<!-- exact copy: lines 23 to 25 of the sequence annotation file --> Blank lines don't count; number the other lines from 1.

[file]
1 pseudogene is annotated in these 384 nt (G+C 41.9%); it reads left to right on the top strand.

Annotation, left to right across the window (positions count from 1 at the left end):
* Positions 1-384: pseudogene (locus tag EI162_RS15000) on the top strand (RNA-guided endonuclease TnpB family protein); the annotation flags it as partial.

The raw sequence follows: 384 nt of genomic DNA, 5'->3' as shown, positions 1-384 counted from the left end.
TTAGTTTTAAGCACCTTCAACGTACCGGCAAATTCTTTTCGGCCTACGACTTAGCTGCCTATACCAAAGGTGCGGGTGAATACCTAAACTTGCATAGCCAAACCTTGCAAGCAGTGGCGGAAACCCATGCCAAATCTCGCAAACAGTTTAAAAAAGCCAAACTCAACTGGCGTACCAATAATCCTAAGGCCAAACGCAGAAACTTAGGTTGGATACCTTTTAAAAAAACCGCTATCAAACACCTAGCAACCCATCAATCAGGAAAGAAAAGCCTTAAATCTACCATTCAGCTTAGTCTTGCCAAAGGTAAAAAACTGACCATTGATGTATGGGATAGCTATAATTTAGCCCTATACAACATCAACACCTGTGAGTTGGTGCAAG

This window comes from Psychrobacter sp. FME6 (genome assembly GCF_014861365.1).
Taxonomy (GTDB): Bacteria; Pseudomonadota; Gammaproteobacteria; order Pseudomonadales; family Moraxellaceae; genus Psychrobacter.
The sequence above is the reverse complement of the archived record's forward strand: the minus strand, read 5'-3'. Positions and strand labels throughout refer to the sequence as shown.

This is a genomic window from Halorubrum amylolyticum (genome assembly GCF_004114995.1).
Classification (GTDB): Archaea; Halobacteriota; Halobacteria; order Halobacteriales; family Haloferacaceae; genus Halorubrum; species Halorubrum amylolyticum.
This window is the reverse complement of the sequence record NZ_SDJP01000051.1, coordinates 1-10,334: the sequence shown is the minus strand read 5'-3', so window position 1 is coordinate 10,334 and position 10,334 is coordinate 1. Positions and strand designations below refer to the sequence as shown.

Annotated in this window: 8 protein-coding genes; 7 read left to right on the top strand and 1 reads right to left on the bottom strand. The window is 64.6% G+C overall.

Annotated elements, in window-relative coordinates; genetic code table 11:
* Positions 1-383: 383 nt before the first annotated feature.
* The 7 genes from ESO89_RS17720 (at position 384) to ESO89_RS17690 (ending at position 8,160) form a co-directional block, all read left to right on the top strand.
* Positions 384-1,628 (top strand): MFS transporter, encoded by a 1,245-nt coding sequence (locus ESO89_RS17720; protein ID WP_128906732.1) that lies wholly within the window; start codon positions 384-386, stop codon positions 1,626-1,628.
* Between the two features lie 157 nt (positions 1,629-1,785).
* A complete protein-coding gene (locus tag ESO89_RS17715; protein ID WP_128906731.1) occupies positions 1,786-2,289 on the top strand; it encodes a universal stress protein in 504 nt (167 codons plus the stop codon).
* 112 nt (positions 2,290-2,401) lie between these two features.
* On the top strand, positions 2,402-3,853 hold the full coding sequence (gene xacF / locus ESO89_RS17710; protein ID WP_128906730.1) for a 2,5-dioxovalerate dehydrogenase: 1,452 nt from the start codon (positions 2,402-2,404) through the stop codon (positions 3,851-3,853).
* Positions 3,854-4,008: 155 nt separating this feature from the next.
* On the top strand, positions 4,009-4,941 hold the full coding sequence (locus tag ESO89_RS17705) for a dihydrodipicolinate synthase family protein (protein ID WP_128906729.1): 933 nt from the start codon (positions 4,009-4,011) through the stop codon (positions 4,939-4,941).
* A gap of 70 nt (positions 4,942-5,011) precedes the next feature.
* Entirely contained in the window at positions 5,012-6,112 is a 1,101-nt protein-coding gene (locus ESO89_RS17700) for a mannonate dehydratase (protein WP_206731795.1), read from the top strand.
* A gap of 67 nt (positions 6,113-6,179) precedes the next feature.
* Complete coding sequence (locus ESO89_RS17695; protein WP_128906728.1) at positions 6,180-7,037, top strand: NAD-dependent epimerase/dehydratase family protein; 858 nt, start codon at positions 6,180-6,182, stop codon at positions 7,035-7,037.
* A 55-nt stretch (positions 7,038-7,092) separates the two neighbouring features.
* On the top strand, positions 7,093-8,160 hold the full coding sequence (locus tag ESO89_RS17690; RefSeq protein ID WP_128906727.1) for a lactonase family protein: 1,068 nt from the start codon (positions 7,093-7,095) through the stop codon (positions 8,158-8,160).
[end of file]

* A gap of 70 nt (positions 4,942-5,011) precedes the next feature.
* Entirely contained in the window at positions 5,012-6,112 is a 1,101-nt protein-coding gene (locus ESO89_RS17700) for a mannonate dehydratase (protein WP_206731795.1), read from the top strand.
* A gap of 67 nt (positions 6,113-6,179) precedes the next feature.